The price of gold has been under pressure since the beginning of May. The investor who is convinced that the price will go up sooner rather than later will consider the present as a good entry point. Consider the case of exploration company Marathon Gold.
Marathon (MOZ, in Toronto, $0.81) is a Toronto-based exploration company currently building the Valentine gold mine in central Newfoundland. Exploration work is also continuing within a 30 km radius of the future mine.
According to the feasibility study updated in December 2022, the mine would have an annual production of 179,000 ounces at an all-in cost of US$1046 per ounce. The average grade is estimated at 1.62 g per tonne, an attractive grade for an open pit mine. The mine life spans 14.3 years. The first pour is scheduled for the first quarter of 2025.
Mineral reserves are estimated at 2.7 million ounces and mineral resources at 3.96 million ounces. Additional inferred mineral resources amount to 1.1 million. Mineral reserves are the quantities of the deposit deemed to be economically exploitable at the present time.
According to that same December study, Valentine has an after-tax net present value (NPV) of $648 million at an average price of US$1,700 per ounce and a discount rate of 5%. The metal sells for around US$1915 these days. The payback period is estimated at 2.8 years. The project’s internal rate of return is 22%.
According to François Riverin, a journalist specializing in mining, now retired, there is something to like in Valentine. Annual production will generate annual revenues of over US$300 million and free cash flows of US$121 million per year. The 14-year mine life serves as a cushion in the event of possible bad years caused by a momentarily depressed precious metal price or by one-time operational problems.
In contrast, the stripping rate is high at 10 to 1, he finds. Which means you have to dig out 10 tons of waste rock to find one ton of ore. A high rate increases the risk of exploitation, Mr. Riverin points out.
For his part, Fred Hickey, author of the financial letter The High-Tech Strategist, focuses on the current price of Marathon’s stock, which is selling at a discount to its NPV, approximately $0.30 in the dollar, according to Desjardins Securities (VMD) calculations published on June 19.
In the case of Marathon, the market is currently paying for its reserves and resources less than 50% of what it paid earlier in the year when B2Gold acquired junior Sabina for $1.1 billion, which has a profile similar to that of Marathon.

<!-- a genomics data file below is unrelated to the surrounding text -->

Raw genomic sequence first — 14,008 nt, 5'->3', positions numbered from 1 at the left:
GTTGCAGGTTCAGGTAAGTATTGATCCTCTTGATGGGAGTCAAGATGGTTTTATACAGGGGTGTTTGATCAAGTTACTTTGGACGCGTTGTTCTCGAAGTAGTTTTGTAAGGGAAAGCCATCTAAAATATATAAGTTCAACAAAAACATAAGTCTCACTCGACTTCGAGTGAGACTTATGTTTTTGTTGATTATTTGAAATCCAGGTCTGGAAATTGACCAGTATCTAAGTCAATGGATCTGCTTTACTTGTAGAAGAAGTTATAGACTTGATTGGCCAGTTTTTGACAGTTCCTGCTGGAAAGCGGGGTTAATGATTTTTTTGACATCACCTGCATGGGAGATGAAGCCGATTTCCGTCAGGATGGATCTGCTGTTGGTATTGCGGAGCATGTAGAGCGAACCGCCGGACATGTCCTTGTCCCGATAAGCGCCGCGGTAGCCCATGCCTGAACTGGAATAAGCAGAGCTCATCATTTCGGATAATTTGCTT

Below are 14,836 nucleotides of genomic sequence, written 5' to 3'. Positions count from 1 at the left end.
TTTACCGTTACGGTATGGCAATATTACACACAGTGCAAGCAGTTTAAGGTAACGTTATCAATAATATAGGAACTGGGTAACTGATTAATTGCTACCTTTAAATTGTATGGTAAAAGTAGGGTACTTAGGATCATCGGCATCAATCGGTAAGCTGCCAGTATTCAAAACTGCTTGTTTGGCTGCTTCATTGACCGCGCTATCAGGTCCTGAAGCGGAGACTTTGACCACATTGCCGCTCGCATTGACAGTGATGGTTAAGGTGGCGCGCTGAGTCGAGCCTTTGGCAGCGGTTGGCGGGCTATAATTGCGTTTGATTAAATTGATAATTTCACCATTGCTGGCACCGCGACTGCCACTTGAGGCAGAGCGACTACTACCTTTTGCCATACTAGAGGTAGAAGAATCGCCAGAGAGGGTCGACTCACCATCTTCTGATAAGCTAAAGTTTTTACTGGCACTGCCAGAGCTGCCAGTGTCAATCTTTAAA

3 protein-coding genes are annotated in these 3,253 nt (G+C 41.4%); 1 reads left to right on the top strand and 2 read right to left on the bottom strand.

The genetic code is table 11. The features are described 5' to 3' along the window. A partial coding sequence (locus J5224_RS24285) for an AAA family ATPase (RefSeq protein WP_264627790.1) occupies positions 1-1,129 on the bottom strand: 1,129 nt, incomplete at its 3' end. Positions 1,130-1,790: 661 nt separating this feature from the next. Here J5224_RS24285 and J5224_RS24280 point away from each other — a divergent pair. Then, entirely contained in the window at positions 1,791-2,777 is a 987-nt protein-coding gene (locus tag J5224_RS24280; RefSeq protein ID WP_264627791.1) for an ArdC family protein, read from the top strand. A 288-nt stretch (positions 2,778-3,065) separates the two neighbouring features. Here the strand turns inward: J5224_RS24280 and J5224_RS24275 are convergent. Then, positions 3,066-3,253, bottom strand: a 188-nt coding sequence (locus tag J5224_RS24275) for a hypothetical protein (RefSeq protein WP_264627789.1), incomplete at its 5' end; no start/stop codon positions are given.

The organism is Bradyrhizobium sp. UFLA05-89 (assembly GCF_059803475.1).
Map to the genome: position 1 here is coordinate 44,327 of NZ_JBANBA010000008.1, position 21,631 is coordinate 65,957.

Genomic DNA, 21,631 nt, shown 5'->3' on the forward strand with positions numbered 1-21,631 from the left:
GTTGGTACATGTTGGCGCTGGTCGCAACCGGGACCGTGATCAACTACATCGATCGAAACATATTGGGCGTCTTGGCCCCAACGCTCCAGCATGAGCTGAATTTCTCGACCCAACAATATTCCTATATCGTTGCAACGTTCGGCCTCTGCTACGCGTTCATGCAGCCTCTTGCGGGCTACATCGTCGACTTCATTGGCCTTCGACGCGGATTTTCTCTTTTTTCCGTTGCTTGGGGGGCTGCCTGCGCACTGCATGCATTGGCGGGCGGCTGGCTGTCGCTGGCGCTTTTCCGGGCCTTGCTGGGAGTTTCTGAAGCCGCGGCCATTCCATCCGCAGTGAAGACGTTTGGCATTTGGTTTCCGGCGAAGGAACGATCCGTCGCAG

Over the past 12 months, Marathon’s stock has fluctuated between $0.69 and $2.18.
Mr. Hickey, who attended a presentation by President and CEO Matt Manson (ex-Stornoway) at the European Gold Forum last April, noted that construction of the Newfoundland mine is well underway and that she stays on budget. At the same time, the financing has practically been found in its entirety, which limits the risk of dilution of shareholders’ equity.
The investment required to build the mine is 467 million. By the end of the first quarter, 64 million had been spent. As of that date, the project was 27% complete and construction 9% complete, on schedule and on budget.
Funding for the mine consists of a loan of 225 million and cash on hand of 130 million. The balance is financed by a new royalty granted to Franco-Nevada of 1.5% of future revenues in exchange for 45 million US or nearly 60 million Canadian. Franco already held an initial royalty of 1.5%. Franco also buys 6.5 million shares of Marathon at a price of $1.0488.
Building and then operating a mine is a daunting task. Bad surprises are legion. During his time at the head of the diamond company Stornoway, Matt Manson delivered the mine on time and on budget. Difficulties arose at the operational stage. Marathon is not immune to such disappointment.
Moreover, analyst John Sclodnick, of Desjardins Securities, predicts that completing the mine will require an additional investment of 40 million, which would bring the total investment to 507 million rather than 467 million. VMD anticipates a share issue worth 70 million to come, without taking any new shares from Franco.
At the same issue price as the most recent shares acquired by Franco-Nevada, namely $1.0488, the issue would add 60.16 million shares to the capital, which would increase to 462.46 million issued shares.
Marathon’s NAV per share would then settle at $1.38, for a potential return of more than 65% over the price of the last few days. At a gold price of US$1800, the NPV per share would increase to $1.67. Moreover, 7 analysts following the title have a target price varying between $1.50 and $1.75. Only Desjardins Securities ($2.25 per share) and Canaccord ($3.50) have a higher target price.
A more conservative scenario that calculates NPV per share using total shares plus warrants and options issued as the denominator would arrive at a NPV per share of $1.10 at a gold price of 1700 $US, a 36% gain over Marathon’s recent price.
Is the game worth the candle? It is up to the investor to make the decision based on their investment objectives and risk tolerance. It is always best to consult your financial advisor before investing.